The Carey Treatment (1972)

By Richard Winters

My Rating: 6 out of 10

4-Word Review: A Pathologist solves mystery.

Based on an early Michael Crichton novel, the story centers around Dr. Peter Carey (James Coburn), who starts a new job as a pathologist at a local Boston hospital and soon finds himself embroiled in a mystery when his good friend Dr. David Tao (James Hong) gets accused of performing an illegal abortion on the daughter of the hospital’s chief surgeon (Dan O’Herlihy), which later kills her. Carey is not convinced that his friend performed the procedure and sets out to prove his innocence when the police are of no help.

This film was noted for its behind-the-scenes turmoil including accusations from director Blake Edwards that he was belittled by the film’s producer William Belasco in front of the crew and told that he would never work in Hollywood again and afterwards having the film edited without his permission. Edwards later sued and his experiences working on this project became the basis for his 1980’s film S.O.B., which savagely satirized the movie making business and the people who ran it.

The plot isn’t bad and attempts are made to give the viewer an authentic feel of the medical profession. One of the better moments is when the doctors perform an autopsy on the victim although I wished they would’ve shown more of the actual corpse on the examining table instead of cutting away from it in an attempt to be ‘tasteful’ as I felt the procedure and what the men discussed during it to be genuinely educational.

Having a hip doctor suddenly turn into an amateur sleuth is the film’s biggest drawback. Coburn plays the part well, but a guy who’s never investigated a case before wouldn’t be so seasoned with the way he handles suspects and tackles clues. He comes off too much like a professional detective who’s spent years in the business and not just a regular person who stumbles into the situation without knowing what he’s doing. The slick way that he solves the case and gets the necessary information is impressive, but not believable. Most people would’ve simply hired a private detective to investigate it and not spent hours away from their job trying to do it themselves, or if they take on the task they would most assuredly have make some mistakes, which this guy never does.

The mystery has enough intriguing elements to remain engaging, but the ultimate reveal is dull and makes one feel like they sat through a big buildup to nothing.

My Rating: 6 out of 10

Released: March 29, 1972

Runtime: 1 Hour 41 Minutes

Rated PG

Director: Blake Edwards

Studio: MGM

Available: DVD (Warner Archive), Amazon Video, Youtube

2 responses to “The Carey Treatment (1972)

  1. Excellent review. You hit precisely on the head, that one great big flaw that bugs me each time I attempt to watch this movie. “Practicing Law Without A License!”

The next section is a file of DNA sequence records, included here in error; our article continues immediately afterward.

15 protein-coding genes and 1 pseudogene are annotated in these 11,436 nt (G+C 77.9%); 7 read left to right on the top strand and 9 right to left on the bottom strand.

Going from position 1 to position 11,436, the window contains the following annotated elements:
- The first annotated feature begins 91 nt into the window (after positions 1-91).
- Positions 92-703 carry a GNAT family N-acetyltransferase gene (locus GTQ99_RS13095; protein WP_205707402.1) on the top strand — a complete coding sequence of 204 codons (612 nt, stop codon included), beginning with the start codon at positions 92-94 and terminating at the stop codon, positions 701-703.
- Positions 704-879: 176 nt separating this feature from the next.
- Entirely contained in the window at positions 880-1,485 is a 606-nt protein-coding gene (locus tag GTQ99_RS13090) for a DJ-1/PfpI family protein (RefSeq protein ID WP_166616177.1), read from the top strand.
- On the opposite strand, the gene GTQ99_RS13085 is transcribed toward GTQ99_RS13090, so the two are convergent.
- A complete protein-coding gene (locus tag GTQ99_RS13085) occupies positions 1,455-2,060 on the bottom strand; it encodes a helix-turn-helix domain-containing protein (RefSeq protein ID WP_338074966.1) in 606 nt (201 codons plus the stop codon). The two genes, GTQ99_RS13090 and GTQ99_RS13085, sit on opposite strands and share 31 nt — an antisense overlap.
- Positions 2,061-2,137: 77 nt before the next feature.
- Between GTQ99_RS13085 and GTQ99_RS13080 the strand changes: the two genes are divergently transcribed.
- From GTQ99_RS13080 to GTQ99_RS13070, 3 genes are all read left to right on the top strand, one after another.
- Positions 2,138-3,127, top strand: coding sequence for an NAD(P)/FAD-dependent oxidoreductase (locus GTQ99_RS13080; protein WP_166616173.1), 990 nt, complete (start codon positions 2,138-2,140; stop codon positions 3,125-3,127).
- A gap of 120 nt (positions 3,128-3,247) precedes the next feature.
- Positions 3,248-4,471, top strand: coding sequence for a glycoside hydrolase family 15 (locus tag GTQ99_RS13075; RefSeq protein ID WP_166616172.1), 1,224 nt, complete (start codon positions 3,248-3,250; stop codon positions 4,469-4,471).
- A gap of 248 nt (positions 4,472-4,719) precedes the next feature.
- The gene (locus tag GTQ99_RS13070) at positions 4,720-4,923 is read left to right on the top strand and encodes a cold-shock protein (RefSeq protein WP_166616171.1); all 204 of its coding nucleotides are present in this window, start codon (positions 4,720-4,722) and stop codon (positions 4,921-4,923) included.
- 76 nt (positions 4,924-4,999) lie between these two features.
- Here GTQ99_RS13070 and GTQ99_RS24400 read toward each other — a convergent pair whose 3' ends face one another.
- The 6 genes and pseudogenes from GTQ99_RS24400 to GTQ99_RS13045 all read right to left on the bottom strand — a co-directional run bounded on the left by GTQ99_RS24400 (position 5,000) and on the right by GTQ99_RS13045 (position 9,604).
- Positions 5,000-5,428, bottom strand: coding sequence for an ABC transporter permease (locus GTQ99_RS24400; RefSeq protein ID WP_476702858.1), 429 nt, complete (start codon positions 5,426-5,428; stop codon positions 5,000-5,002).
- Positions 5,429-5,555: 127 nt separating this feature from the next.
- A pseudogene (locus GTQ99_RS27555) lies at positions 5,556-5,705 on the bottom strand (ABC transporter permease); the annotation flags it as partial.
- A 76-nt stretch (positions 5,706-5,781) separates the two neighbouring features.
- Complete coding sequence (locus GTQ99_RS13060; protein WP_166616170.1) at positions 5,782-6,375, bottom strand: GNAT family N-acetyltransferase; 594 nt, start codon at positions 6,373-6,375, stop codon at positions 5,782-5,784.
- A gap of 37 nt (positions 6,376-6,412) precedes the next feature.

Having spent a great many years working very closely with both doctors and nurses, while being neither, gives me a unique view into how medical professionals work, be it alone, with each other, and in small mixed groups.

    It does NOT, however, become so deeply embroiled in carrying out “rogue” investigations into seriously dangerous legal issues at the potential expense of one’s job, or the potential outcome of one’s job not being handled properly, to save anyone.

    All legal issues are handled and managed by the professionals trained to manage, and entrusted with, their investigation and the establishment of reliable, legal paper trails; legal investigations, identification of suspects and their interviews following proper protocol; and gathering, analysis, and proper storage of, evidence of any kind.

    Even the most seasoned, experienced detective will make a mistake, or go on a wild goose chase from time to time, due to what looks like promising evidence leading them astray. Friends in the profession have been very helpful in leading me through all the many steps and explaining the processes. I wouldn’t even go wandering about with that much information, much less none at all.

    The Police Department and I have a solid agreement, which seems to work well for both sides, and that is, they will not attempt to act as Certified Surgical Technologists; learn instruments, cases and supplies, set up sterile fields; glove and gown themselves and others; nor will they attend and assist in surgeries directly with surgeons; and I will not strap on a holster, put a gun and bullets in it, and attempt to investigate and solve legal and criminal cases! And, like I said, it seems to work well for both sides!

  2. Pingback: Coma (1978) | Scopophilia

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